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R.L. Parish, R.P. Bracy, and W.C. Porter

Vegetable Crops

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Mark Gaskell and Richard Smith

overall beneficial effect on soil structure and related properties, this discussion is limited to direct effects on the N nutrition of an organic vegetable crop. This review discusses the N sources and the factors affecting N fertility management for

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T.K. Hartz, A. Baameur, and D.B. Holt

34 ORAL SESSION (Abstr. 398-405) VEGETABLE CROPS: CULTURE AND MANAGEMENT I

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Michael D. Dukes, Lincoln Zotarelli, and Kelly T. Morgan

vegetable crops, in terms of U.S. production, are onion ( Allium cepa ), head lettuce ( Lactuca sativa ), tomato, and watermelon ( Citrullus lanatus ), which combined account for 65% of the total production. In particular, vegetable crop cultivation areas

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Hector Valenzuela, Stacy Riede, and Harry Yamamoto

125 POSTER SESSION 18 Nutrition & Photosynthesis/Vegetable Crops

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Monica Ozores-Hampton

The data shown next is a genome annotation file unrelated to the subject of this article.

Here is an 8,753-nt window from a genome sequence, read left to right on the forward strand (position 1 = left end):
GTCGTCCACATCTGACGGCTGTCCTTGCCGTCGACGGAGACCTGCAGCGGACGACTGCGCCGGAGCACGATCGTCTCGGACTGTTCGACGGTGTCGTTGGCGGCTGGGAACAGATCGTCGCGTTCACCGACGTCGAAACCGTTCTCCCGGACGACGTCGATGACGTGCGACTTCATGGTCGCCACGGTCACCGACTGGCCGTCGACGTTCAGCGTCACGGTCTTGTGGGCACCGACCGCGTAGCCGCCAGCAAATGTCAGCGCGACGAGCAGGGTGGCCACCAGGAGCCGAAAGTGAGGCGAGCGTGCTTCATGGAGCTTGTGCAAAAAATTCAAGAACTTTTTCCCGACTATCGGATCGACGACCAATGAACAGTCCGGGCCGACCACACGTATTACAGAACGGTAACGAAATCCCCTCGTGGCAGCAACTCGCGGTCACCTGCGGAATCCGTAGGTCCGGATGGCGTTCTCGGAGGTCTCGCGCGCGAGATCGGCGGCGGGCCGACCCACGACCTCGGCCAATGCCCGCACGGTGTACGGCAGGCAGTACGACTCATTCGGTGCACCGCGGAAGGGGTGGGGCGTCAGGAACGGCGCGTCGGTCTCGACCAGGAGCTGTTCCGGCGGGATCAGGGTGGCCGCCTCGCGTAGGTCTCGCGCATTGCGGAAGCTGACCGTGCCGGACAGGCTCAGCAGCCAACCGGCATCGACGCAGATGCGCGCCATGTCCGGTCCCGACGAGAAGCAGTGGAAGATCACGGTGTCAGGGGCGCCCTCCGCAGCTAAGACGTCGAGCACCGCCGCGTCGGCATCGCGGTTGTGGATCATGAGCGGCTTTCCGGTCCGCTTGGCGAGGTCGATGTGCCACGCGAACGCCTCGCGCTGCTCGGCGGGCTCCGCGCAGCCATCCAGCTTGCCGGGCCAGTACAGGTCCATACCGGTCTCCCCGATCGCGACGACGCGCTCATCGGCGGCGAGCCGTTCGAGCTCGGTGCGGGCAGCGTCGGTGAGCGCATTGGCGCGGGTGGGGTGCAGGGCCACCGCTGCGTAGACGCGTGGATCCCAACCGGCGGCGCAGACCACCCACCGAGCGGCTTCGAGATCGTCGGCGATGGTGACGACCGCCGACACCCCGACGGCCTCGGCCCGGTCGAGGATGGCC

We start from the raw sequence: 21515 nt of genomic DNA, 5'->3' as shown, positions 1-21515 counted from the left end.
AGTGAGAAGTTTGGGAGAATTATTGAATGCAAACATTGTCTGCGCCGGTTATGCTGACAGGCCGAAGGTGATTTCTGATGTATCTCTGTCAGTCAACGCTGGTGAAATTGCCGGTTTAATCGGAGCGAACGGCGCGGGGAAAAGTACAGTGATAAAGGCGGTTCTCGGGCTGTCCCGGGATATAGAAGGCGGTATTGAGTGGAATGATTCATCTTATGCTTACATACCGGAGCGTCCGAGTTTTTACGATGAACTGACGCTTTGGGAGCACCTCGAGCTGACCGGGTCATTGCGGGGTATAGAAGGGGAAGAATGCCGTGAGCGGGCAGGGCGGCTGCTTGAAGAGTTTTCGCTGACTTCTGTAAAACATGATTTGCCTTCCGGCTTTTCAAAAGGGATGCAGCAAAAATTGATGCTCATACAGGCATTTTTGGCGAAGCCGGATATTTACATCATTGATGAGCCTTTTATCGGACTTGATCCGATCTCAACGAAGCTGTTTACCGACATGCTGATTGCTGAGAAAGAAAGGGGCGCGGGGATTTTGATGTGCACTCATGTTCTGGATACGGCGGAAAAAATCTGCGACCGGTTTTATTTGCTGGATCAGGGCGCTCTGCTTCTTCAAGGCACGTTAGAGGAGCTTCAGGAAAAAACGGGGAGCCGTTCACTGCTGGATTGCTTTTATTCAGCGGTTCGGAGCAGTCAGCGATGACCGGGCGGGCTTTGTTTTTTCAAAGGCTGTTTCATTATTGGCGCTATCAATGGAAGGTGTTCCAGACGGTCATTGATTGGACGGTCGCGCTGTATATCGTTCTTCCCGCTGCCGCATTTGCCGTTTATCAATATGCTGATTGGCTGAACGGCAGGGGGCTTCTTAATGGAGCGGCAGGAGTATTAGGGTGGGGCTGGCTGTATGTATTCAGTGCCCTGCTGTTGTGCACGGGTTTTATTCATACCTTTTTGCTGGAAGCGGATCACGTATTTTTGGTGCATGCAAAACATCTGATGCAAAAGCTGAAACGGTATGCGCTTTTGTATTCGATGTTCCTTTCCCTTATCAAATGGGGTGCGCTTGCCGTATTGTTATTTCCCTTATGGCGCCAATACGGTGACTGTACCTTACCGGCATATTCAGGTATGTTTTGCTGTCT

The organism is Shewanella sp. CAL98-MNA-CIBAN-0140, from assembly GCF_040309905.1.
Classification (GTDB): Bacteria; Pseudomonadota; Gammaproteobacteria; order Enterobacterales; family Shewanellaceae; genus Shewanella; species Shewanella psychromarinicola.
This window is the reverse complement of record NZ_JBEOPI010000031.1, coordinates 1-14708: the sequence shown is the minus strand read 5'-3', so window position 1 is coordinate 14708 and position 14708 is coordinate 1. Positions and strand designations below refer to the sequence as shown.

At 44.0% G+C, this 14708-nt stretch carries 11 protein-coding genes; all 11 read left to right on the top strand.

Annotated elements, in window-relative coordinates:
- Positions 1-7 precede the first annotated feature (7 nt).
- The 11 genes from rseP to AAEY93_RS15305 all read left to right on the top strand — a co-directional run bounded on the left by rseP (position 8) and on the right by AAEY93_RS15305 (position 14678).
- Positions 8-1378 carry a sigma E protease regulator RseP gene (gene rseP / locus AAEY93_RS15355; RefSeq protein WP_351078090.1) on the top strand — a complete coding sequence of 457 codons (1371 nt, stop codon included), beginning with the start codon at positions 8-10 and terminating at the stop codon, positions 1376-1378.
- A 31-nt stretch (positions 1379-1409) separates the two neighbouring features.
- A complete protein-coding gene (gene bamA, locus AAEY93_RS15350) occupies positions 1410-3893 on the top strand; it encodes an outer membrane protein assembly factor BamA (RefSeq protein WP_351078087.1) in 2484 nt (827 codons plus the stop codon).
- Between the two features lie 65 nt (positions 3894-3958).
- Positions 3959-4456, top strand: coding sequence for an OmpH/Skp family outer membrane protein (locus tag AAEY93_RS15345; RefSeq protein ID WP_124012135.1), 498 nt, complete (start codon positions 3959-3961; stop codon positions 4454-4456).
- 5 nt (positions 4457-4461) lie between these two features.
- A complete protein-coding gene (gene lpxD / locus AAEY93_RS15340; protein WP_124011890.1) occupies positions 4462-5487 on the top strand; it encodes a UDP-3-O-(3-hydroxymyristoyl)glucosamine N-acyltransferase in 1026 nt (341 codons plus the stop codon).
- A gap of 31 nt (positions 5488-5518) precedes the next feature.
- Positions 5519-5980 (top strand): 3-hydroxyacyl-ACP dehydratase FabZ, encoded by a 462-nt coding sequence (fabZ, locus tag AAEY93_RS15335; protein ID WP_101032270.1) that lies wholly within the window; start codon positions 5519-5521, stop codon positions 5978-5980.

+ ) forms are insoluble. Immobility of Fe at high soil pH (7.4–8.5) may be the main factor responsible for Fe and other micronutrient deficiency in vegetable crops ( Fisher et al., 2003 ; Schulte, 2004 ). As pH increases, Fe solubility decreases. At high pH

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Alberto Pardossi and Luca Incrocci

cropping systems [e.g., dry land bean ( Phaseolus spp.), tomato ( Solanum lycopersicum ), and potato ( Solanum tuberosum ) in Latin America; winter melon ( Cucumis melo ) in Mediterranean regions], in field-grown vegetable crops irrigation is essential to

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Laura Avila, Johannes Scholberg, Nancy Roe, and Corey Cherr

Oral Session 29—Vegetable Crops Culture & Management 2 30 July 2006, 10:30–11:45 a.m. Southdown Moderator: Elizabeth Maynard